Are there dinosaurs here too? Yes, there are, and it feels wrong for the Realms.

There is a point where a fantastic "honor duel" is short-circuited by 10 goblins firing bows into the situation, and I was sitting there with that old familiar "TSR pulls the rug out from under you" feeling again. What would have been an excellent roleplaying encounter was thrown away because AD&D's rules only do swordplay and honor duels in a generic "AC and to-hit sense" with no options or style.

I sit here with my GURPS books and say, "Daminit, I can do that honor duel easily in this system!"

I would have liked the adventure to focus on the town and the surrounding area rather than being so travel-heavy. The first encounters with the lizardmen feel like throw-away compared to the end of the adventure, where you are split between three factions in a dungeon trying to repair a water source contaminating 300 miles of river (that the dwarf faction should know how to do). Seriously, the town's farm and sewage runoff will contaminate the river more than a few green slimes 300 miles away.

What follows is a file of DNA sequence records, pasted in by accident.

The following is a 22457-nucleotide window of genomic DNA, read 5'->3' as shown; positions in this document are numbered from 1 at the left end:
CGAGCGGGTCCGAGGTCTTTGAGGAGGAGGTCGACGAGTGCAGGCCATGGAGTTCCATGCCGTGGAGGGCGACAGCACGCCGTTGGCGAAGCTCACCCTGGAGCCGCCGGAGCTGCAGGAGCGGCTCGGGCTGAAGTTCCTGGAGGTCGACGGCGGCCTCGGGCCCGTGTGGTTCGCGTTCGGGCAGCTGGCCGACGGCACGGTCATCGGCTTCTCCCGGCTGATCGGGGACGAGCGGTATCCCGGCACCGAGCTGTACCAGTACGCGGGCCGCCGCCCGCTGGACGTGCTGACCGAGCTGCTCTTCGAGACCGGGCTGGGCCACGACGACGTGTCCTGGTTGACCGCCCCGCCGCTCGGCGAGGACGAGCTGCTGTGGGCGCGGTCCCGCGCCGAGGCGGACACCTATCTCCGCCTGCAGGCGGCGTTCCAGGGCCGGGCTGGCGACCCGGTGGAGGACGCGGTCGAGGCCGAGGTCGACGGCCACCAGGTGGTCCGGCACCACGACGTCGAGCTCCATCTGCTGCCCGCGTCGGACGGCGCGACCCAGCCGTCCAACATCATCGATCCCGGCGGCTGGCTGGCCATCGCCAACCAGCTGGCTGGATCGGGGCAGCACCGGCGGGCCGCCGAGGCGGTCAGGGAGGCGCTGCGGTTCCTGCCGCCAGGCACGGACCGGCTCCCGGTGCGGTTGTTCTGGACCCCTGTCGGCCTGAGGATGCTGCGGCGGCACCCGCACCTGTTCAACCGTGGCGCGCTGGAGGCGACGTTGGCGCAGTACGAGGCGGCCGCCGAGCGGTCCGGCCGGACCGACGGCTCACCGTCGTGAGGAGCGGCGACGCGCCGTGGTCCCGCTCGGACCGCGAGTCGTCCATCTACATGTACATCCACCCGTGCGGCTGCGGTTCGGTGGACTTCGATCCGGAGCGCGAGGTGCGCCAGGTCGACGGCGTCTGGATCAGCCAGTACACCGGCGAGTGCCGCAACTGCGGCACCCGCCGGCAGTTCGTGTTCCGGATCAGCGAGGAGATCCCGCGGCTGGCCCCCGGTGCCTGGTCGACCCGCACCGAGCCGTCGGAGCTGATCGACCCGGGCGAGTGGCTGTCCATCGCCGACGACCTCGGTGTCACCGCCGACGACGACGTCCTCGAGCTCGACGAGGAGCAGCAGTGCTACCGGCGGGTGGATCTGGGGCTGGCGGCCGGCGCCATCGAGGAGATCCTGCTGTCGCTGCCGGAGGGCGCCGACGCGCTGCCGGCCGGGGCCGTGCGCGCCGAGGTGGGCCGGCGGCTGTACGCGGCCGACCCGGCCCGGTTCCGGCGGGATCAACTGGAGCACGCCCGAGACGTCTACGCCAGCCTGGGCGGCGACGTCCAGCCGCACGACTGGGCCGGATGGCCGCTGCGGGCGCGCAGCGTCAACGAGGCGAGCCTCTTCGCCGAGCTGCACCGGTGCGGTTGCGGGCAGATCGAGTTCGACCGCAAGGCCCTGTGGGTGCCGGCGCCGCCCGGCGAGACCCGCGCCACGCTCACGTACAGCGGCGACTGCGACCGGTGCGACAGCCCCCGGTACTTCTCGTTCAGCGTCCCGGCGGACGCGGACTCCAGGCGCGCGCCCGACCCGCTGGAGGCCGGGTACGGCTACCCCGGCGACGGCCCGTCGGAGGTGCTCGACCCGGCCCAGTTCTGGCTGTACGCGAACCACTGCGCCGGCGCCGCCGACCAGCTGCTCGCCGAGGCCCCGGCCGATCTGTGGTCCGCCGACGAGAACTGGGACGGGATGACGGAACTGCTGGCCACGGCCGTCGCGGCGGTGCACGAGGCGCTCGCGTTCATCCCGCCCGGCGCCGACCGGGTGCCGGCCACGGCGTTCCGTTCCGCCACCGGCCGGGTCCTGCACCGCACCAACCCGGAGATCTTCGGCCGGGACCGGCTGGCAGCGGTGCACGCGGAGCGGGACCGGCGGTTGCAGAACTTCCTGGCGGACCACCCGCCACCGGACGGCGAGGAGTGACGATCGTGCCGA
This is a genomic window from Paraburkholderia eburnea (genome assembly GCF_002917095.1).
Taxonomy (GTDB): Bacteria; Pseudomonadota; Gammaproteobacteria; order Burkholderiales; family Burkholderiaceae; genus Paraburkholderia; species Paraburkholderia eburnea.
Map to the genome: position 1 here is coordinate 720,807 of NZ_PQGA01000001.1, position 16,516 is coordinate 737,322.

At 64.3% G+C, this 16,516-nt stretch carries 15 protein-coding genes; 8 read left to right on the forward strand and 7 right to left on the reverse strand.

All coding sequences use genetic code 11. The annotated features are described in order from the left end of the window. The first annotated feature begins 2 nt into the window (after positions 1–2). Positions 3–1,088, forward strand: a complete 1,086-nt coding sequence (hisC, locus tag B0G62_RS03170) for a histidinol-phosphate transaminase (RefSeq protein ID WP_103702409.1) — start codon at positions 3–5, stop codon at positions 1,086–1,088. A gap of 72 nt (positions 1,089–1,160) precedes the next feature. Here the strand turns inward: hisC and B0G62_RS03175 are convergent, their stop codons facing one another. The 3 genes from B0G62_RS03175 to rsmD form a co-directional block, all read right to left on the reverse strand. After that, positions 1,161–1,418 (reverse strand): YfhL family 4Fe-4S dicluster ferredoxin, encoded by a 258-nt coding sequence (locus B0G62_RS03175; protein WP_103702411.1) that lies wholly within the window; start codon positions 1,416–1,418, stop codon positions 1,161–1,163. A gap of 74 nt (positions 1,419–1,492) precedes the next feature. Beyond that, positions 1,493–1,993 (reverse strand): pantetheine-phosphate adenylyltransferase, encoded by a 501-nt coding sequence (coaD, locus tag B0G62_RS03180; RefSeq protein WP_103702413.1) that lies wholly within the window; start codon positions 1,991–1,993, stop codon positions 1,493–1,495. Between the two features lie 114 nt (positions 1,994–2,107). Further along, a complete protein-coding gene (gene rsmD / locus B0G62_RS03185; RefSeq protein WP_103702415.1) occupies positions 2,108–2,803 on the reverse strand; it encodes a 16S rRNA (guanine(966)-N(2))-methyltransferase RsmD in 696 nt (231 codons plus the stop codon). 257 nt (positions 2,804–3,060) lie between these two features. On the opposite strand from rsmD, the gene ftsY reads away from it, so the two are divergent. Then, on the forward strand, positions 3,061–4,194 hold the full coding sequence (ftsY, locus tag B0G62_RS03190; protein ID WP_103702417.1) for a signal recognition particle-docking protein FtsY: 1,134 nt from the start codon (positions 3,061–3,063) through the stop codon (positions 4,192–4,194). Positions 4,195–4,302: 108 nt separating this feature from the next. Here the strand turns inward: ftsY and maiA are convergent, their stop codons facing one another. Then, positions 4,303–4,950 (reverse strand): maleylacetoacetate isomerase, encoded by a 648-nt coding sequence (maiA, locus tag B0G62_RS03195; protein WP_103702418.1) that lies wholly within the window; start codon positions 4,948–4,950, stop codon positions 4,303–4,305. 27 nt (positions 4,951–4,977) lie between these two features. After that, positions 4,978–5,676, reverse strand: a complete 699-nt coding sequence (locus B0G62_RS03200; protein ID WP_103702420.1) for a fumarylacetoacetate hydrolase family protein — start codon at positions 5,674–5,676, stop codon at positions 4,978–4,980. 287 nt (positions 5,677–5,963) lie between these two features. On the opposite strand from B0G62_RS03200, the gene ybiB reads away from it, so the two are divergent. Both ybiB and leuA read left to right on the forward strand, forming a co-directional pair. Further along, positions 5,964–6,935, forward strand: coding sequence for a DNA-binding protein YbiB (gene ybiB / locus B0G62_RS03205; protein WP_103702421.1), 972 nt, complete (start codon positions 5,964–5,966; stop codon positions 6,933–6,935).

The adventure does not need a "trigger warning" for sensitivity issues; it needs a trigger warning because it lacks environmental impact knowledge.

Fixing N5

I would cut the swamp and lizardmen out of the adventure. The "bad guys" attacking the village should be one of the factions in the final dungeon, either the orcs or the necromancers. Thus, you solve the dungeon and destroy the bad guys, and help the town. Simple. No more goblin drop-in encounters for cheap combats; this isn't Starfinder. I kid, but even Starfinder's early adventures suffer from too many random goblin encounters.

Keep the kidnap plot and honor duel. Maybe flesh out the bad guy in this arc's hometown and craft a rescue scenario at a "forced wedding" party the idiot put together. That would be a lot of fun, and add a few options for sneaking in, even disguising yourself as the party catering. You need to have silly and fun parts to the adventure, and this is a great moment to do that.